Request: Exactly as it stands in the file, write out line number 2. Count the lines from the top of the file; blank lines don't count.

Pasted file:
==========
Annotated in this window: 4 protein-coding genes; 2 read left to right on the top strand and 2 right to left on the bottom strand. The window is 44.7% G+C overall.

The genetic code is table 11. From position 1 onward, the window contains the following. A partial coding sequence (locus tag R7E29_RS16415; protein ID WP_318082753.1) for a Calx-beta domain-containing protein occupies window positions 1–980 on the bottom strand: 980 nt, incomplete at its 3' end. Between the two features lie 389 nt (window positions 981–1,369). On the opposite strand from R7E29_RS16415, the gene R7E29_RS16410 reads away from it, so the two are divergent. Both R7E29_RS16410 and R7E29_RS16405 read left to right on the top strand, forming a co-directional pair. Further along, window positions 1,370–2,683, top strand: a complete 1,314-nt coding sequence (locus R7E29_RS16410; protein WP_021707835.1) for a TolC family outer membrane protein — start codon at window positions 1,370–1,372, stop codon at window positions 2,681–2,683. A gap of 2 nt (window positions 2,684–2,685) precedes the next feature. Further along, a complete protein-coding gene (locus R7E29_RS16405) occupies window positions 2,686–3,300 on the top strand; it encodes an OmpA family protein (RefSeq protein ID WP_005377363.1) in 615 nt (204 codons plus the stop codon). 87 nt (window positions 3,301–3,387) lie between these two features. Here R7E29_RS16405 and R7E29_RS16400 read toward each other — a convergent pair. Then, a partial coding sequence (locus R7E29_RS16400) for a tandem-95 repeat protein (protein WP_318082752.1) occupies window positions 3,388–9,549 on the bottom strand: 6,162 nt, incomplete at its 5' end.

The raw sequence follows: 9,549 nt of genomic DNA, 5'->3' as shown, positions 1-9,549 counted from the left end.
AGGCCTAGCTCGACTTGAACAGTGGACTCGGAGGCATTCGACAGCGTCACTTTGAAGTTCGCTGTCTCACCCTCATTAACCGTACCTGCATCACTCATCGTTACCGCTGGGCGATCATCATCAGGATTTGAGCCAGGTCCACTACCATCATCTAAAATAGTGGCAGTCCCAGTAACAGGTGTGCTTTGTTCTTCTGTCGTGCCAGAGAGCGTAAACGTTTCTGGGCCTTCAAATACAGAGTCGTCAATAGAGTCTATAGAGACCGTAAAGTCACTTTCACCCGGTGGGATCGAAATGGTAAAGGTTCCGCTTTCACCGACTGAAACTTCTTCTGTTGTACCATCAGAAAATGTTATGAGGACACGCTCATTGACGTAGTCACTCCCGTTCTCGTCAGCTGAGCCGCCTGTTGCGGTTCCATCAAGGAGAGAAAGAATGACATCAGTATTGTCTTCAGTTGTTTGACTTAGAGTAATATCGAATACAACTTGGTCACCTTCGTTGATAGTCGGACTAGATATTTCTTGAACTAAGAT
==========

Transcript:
The genetic code is table 11. From position 1 onward, the window contains the following. A partial coding sequence (locus tag R7E29_RS16415; protein ID WP_318082753.1) for a Calx-beta domain-containing protein occupies window positions 1–980 on the bottom strand: 980 nt, incomplete at its 3' end. Between the two features lie 389 nt (window positions 981–1,369). On the opposite strand from R7E29_RS16415, the gene R7E29_RS16410 reads away from it, so the two are divergent. Both R7E29_RS16410 and R7E29_RS16405 read left to right on the top strand, forming a co-directional pair. Further along, window positions 1,370–2,683, top strand: a complete 1,314-nt coding sequence (locus R7E29_RS16410; protein WP_021707835.1) for a TolC family outer membrane protein — start codon at window positions 1,370–1,372, stop codon at window positions 2,681–2,683. A gap of 2 nt (window positions 2,684–2,685) precedes the next feature. Further along, a complete protein-coding gene (locus R7E29_RS16405) occupies window positions 2,686–3,300 on the top strand; it encodes an OmpA family protein (RefSeq protein ID WP_005377363.1) in 615 nt (204 codons plus the stop codon). 87 nt (window positions 3,301–3,387) lie between these two features. Here R7E29_RS16405 and R7E29_RS16400 read toward each other — a convergent pair. Then, a partial coding sequence (locus R7E29_RS16400) for a tandem-95 repeat protein (protein WP_318082752.1) occupies window positions 3,388–9,549 on the bottom strand: 6,162 nt, incomplete at its 5' end.